Central to Cendrars's book is the figure of St Joseph of Copertino, the ‘New Patron Saint of Aviation’. Coincidentally, a few years before coming upon Sky, I had written two compressed lives of St Joseph of Copertino in my novel Diesel Mystic, which appeared in 1989. In my book (a work much preoccupied with weightlessness and flight) two adjacent churches with the same name—Saint Joseph's—have erected billboards on facing sides of the highway. The two identically named churches use these billboards to compete for new parishioners, constantly trying to outdo each other with miraculous tales, most often of a levitational manner. In Catholic saintology, levitation is one of the more common proofs of sainthood; another is bilocation—the ability to be in two places at once (a quality I have St Joseph manifest literally in Diesel Mystic by living his ‘life’ simultaneously on the two opposing billboards).
Some years after Diesel Mystic appeared, a friend of mine related an interesting story involving the book. My friend works in the library of a provincial New Zealand city, where the husband of one of her workmates is a prominent land rights activist. She tells me that while this fellow doesn't care much for books, he does carry a copy of Diesel Mystic around with him. It surprised me that someone involved in land rights should be, according to my friend, so ‘involved’ in a book which has as one of its central premises the whole business of levitation, of escaping from the land, the ground.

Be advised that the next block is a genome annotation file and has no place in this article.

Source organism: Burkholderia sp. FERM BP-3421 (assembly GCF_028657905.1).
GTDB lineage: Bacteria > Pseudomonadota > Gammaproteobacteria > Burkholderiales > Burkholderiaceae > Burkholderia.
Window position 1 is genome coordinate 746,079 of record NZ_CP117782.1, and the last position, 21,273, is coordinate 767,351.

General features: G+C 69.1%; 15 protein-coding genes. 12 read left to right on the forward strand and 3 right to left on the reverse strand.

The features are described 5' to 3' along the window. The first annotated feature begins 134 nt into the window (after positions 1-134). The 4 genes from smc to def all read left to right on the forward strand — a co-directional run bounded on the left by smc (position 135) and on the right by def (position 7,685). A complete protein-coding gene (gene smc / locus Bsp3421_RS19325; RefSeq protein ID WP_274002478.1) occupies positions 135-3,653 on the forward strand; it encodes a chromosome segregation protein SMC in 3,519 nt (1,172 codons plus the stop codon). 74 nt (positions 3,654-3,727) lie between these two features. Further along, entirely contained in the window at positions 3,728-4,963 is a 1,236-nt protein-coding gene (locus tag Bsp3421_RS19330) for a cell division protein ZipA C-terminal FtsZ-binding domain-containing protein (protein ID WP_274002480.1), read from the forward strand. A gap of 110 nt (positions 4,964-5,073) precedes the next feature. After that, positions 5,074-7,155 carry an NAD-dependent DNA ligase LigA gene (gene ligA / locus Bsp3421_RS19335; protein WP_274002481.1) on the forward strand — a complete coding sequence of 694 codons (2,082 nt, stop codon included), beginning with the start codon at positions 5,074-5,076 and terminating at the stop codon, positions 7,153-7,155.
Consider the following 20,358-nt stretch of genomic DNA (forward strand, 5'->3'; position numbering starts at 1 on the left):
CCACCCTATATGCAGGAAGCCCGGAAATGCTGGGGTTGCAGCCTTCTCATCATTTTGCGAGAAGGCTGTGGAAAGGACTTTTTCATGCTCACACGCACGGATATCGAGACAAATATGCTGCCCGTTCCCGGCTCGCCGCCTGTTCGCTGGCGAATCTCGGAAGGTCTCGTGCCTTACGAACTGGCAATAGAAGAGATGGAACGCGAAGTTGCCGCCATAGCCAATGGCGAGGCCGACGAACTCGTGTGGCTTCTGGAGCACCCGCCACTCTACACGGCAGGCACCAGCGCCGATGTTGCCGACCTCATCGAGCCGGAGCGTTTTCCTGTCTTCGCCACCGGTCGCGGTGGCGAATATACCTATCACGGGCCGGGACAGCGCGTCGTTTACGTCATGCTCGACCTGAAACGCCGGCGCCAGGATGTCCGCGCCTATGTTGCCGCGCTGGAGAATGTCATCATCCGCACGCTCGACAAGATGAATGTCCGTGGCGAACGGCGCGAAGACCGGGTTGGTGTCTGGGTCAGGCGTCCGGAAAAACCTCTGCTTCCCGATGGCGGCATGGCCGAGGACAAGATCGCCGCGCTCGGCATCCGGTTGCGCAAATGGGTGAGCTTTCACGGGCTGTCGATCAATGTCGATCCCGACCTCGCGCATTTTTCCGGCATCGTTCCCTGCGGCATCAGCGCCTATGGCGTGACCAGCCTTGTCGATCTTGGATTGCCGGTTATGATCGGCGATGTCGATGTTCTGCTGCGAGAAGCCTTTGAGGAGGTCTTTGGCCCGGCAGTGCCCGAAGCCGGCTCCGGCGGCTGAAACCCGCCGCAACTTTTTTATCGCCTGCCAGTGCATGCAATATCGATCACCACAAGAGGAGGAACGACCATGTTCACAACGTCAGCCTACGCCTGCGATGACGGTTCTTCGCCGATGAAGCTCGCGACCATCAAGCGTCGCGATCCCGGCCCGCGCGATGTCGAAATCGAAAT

Calling to mind Patricia Grace's story collection The Sky People and the vaporous bird-humans of the painter Hariata Ropata Tangahoe, in my imagined postscript to the story of my friend's friend's husband, the activist becomes as interested in Air Space as he is in Land Rights and accordingly devotes a sizable proportion of his activism towards that end. ‘Where would we be without our air,’ he points out. ‘We are the people of the sky above the land.’
Shortly before I left for Australia, the brother of a friend of my sister's flew me from Auckland to Rotorua in a small aircraft. The machine, parked at Ardmore aerodrome, looked like one of those motorised pretend-aeroplanes outside supermarkets, although with flimsy wing extensions and a FOR SALE sign leaning against the fuselage. The asking price was $22,000 ono. Clambering into the cockpit, I was shocked that the only instrumentation was a speedometer and a dashboard-mounted compass which looked like something from a cornflakes packet.
Soon, miraculously, we were airborne and cruising down-country at just under 100 miles per hour, which, despite the fact it was the top speed of our machine, seemed too slow for an aeroplane. Looking down on the farmland, I thought of Baxter's ‘Cattle like maggots / Green porcelain paddocks’. Some motorists on State Highway One appeared to be overtaking us.
Between flying in and out of Australia, the only flights I embarked upon were the intermittent ones into the imaginative airspaces of books. For my 21st birthday, my brother Brendan gave me a copy of For The Birds by John Cage. The American composer/writer/artist declared that he was ‘for the birds, not for the cages in which people sometimes place them’.1 This belief in creative freedom was Cage's credo, although he did have the good sense to question the romanticism of both birds and flight, noting a few years earlier:
Artists talk a lot about freedom. So, recalling the expression ‘free as a bird’, Morton Feldman went to a park one day and spent some time watching our feathered friends. When he came back, he said, ‘You know? They're not free: they're fighting over bits of food.’2
Ian Wedde pulled off a similar ornithological nose-dive in his poem ‘Mahia, 1978’: ‘Jonathan Livingston Seagull gulped worms and shit’, while admitting, begrudgingly, ‘Oh certainly he could fly’.3 Despite page 33 appearances to the contrary, the French composer Messaien's preoccupation with birdsong was certainly no decorous affair, as his piano-crunching Catalogue d'oiseaux attests.